'Jessica was the type of person who liked to have a bunch of people over, like guys,' she said. 'I don't think she was ready to be let out (of foster care) like that.'

The Ledger went to court to obtain Upton's foster care records, which support Bailey's observations and document a sordid childhood.

They show she was sexually abused by siblings under the neglectful eyes of a single mother. Shuttled between foster homes and group homes for much of her life, Upton's past may well have shaded her character.

Should that have caused her caseworkers to tighten the reins? Could anything more have been done to prevent the deaths? DCF officials said their hands are tied when dealing with young adults, that their authority goes only so far.

'It was a sad situation, and she (Upton) clearly had boundary issues,' said Ann Berner, circuit administrator for the DCF. 'She turned 18, and she had the right to make those decisions.'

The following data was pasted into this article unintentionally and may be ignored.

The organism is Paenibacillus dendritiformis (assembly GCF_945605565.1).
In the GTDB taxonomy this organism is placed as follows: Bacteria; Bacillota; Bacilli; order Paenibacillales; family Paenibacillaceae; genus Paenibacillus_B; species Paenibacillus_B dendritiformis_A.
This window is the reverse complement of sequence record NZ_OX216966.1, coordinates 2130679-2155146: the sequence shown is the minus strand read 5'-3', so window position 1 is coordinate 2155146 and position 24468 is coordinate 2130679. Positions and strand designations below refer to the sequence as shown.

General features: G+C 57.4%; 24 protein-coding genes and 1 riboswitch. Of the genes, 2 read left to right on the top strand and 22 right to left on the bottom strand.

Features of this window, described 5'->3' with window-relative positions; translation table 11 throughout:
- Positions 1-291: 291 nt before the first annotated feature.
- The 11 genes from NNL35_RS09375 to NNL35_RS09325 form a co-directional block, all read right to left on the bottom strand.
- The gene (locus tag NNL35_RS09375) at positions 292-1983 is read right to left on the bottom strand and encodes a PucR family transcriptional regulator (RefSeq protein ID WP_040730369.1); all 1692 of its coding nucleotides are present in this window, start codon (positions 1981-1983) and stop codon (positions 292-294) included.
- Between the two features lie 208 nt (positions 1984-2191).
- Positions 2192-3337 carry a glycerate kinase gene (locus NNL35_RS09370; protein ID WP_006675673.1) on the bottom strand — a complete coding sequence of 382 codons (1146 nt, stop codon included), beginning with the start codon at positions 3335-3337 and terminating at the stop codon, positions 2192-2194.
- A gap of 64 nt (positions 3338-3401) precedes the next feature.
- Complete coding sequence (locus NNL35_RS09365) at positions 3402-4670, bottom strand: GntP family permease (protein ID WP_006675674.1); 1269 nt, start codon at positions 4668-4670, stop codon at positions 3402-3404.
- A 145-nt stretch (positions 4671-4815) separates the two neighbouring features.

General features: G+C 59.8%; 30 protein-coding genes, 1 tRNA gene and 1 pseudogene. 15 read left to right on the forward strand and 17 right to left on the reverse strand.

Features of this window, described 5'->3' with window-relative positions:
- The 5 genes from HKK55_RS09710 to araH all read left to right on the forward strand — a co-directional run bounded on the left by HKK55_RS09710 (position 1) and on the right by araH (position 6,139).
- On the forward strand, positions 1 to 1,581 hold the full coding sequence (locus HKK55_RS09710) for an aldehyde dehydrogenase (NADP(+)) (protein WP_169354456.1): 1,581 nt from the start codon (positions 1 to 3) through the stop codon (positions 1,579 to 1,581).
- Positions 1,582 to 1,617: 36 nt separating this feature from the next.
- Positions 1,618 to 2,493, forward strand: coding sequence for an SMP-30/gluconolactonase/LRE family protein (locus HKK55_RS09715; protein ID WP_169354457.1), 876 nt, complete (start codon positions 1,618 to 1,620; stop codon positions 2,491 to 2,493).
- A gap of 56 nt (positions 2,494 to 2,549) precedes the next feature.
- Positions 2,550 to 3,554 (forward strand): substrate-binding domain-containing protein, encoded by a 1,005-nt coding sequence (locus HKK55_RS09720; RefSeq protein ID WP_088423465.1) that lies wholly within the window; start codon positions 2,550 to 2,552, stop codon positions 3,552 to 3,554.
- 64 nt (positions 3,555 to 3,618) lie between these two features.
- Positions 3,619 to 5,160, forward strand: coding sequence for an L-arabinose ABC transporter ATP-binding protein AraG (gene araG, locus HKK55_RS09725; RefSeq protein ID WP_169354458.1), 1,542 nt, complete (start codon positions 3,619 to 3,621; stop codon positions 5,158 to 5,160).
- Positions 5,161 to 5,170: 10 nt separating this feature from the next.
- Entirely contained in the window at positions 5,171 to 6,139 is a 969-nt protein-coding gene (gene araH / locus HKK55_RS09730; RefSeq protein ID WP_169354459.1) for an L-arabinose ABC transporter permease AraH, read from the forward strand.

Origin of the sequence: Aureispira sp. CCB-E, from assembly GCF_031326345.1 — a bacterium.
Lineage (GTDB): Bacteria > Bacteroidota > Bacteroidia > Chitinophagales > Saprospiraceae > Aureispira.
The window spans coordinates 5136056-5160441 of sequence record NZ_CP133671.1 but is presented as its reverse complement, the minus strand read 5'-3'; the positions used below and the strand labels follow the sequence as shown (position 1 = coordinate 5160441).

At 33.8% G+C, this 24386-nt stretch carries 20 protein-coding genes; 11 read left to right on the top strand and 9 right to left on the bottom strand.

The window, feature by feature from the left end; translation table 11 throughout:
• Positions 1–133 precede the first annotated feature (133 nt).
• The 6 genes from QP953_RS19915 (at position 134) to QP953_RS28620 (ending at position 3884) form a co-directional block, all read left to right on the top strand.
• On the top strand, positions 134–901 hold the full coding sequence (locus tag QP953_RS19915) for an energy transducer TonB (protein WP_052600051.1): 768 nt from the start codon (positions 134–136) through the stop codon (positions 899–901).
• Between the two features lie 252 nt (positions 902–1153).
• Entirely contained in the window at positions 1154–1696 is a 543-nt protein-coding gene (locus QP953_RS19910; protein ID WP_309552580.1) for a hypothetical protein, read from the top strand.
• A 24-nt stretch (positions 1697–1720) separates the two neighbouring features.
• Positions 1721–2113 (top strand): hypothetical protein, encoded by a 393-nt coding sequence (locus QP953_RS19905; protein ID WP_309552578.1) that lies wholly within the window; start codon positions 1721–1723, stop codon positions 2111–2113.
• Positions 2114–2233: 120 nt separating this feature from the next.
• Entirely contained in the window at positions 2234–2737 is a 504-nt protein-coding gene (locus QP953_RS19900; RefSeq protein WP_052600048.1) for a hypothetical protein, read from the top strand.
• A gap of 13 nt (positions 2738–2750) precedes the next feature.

By all accounts Upton was very much on the radar of state child welfare workers, some of whom grew increasingly concerned with the teen's loose dating habits. They warned her of the consequences, state records show.

On or about Feb. 8, 2008, Upton's case manager and transition coach traded concerns that 'Jessica was unresponsive and would not follow directives.'

Records note Upton's lifestyle was troubling.

On or about Feb. 13, 2008, the transition coach noted Upton's behaviors 'could affect her roommate as well as possibly getting her evicted, and that ladies should carry themselves in a high regard to be able to be treated well.'

On March 12, 2008, barely a week before she was murdered, Upton's independent living handlers spoke with her 'about inappropriate behaviors that may be putting her in danger,' DCF records show. Upton, who was admonished for not attending school as required to stay in the program, replied that 'nothing was going on.'

After turning 18 in February 2008, Upton and Bailey were paired and moved at state expense into Lakeland's Willow Glen Place apartments.

Technically, the girls were still wards of the state, eligible for up to a year or more of protection.